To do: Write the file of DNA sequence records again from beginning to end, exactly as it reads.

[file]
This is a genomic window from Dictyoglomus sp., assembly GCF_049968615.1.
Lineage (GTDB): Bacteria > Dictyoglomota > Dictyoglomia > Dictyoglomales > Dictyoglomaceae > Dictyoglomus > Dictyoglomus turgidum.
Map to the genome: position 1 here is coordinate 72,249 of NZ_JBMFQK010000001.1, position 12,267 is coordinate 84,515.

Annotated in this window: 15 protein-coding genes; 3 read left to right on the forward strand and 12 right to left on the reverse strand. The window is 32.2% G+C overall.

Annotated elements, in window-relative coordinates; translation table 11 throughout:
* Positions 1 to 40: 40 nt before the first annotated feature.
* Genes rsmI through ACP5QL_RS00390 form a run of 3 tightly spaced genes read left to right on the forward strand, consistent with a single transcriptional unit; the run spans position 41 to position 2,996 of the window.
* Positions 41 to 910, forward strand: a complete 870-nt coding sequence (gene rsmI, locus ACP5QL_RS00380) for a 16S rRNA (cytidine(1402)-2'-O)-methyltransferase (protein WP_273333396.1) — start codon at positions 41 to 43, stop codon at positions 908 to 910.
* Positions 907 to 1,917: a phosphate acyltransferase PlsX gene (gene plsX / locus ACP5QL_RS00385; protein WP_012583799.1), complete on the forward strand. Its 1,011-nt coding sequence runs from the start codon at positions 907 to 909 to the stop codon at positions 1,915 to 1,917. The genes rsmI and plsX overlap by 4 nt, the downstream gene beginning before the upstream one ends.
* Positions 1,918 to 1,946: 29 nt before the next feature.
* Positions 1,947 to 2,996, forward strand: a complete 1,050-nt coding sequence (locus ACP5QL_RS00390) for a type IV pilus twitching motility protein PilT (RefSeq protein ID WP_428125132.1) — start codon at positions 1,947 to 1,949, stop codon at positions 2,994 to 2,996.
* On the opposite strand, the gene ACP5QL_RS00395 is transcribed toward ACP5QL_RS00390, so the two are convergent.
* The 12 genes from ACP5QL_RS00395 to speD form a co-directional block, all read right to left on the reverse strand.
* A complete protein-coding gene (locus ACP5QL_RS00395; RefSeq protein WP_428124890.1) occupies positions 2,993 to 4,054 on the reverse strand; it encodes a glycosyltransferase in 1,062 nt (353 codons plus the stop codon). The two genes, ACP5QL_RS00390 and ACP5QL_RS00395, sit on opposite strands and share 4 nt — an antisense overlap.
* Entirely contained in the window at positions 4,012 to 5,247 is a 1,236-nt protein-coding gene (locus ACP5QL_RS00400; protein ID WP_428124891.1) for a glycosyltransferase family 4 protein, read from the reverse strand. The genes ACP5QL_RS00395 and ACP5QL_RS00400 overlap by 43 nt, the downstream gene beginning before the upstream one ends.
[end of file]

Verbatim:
This is a genomic window from Dictyoglomus sp., assembly GCF_049968615.1.
Lineage (GTDB): Bacteria > Dictyoglomota > Dictyoglomia > Dictyoglomales > Dictyoglomaceae > Dictyoglomus > Dictyoglomus turgidum.
Map to the genome: position 1 here is coordinate 72,249 of NZ_JBMFQK010000001.1, position 12,267 is coordinate 84,515.

Annotated in this window: 15 protein-coding genes; 3 read left to right on the forward strand and 12 right to left on the reverse strand. The window is 32.2% G+C overall.

Annotated elements, in window-relative coordinates; translation table 11 throughout:
* Positions 1 to 40: 40 nt before the first annotated feature.
* Genes rsmI through ACP5QL_RS00390 form a run of 3 tightly spaced genes read left to right on the forward strand, consistent with a single transcriptional unit; the run spans position 41 to position 2,996 of the window.
* Positions 41 to 910, forward strand: a complete 870-nt coding sequence (gene rsmI, locus ACP5QL_RS00380) for a 16S rRNA (cytidine(1402)-2'-O)-methyltransferase (protein WP_273333396.1) — start codon at positions 41 to 43, stop codon at positions 908 to 910.
* Positions 907 to 1,917: a phosphate acyltransferase PlsX gene (gene plsX / locus ACP5QL_RS00385; protein WP_012583799.1), complete on the forward strand. Its 1,011-nt coding sequence runs from the start codon at positions 907 to 909 to the stop codon at positions 1,915 to 1,917. The genes rsmI and plsX overlap by 4 nt, the downstream gene beginning before the upstream one ends.
* Positions 1,918 to 1,946: 29 nt before the next feature.
* Positions 1,947 to 2,996, forward strand: a complete 1,050-nt coding sequence (locus ACP5QL_RS00390) for a type IV pilus twitching motility protein PilT (RefSeq protein ID WP_428125132.1) — start codon at positions 1,947 to 1,949, stop codon at positions 2,994 to 2,996.
* On the opposite strand, the gene ACP5QL_RS00395 is transcribed toward ACP5QL_RS00390, so the two are convergent.
* The 12 genes from ACP5QL_RS00395 to speD form a co-directional block, all read right to left on the reverse strand.
* A complete protein-coding gene (locus ACP5QL_RS00395; RefSeq protein WP_428124890.1) occupies positions 2,993 to 4,054 on the reverse strand; it encodes a glycosyltransferase in 1,062 nt (353 codons plus the stop codon). The two genes, ACP5QL_RS00390 and ACP5QL_RS00395, sit on opposite strands and share 4 nt — an antisense overlap.
* Entirely contained in the window at positions 4,012 to 5,247 is a 1,236-nt protein-coding gene (locus ACP5QL_RS00400; protein ID WP_428124891.1) for a glycosyltransferase family 4 protein, read from the reverse strand. The genes ACP5QL_RS00395 and ACP5QL_RS00400 overlap by 43 nt, the downstream gene beginning before the upstream one ends.